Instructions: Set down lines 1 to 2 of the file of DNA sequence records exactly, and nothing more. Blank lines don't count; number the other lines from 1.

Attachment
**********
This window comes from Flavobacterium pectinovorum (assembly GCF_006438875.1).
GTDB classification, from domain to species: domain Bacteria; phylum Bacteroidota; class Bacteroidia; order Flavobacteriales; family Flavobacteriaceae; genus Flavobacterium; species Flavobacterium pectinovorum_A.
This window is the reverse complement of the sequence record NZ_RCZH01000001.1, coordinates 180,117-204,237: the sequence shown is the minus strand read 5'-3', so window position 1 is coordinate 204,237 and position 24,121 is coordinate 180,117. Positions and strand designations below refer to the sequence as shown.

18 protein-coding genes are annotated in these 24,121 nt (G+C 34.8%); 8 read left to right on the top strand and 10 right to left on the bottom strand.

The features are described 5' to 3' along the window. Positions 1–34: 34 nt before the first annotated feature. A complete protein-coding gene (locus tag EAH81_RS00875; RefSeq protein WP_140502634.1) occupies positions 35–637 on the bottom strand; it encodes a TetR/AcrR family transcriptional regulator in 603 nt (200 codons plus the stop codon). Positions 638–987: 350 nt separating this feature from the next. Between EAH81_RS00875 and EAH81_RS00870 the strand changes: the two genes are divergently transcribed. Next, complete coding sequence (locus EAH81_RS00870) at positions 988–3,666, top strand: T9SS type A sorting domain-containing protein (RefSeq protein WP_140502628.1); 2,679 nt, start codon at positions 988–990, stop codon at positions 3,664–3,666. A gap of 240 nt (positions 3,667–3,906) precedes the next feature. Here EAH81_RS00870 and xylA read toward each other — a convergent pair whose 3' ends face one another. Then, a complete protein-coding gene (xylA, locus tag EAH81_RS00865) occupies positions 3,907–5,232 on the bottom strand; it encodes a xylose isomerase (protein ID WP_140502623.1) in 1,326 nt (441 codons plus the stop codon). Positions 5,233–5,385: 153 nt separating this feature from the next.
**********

This window comes from Flavobacterium pectinovorum (assembly GCF_006438875.1).
GTDB classification, from domain to species: domain Bacteria; phylum Bacteroidota; class Bacteroidia; order Flavobacteriales; family Flavobacteriaceae; genus Flavobacterium; species Flavobacterium pectinovorum_A.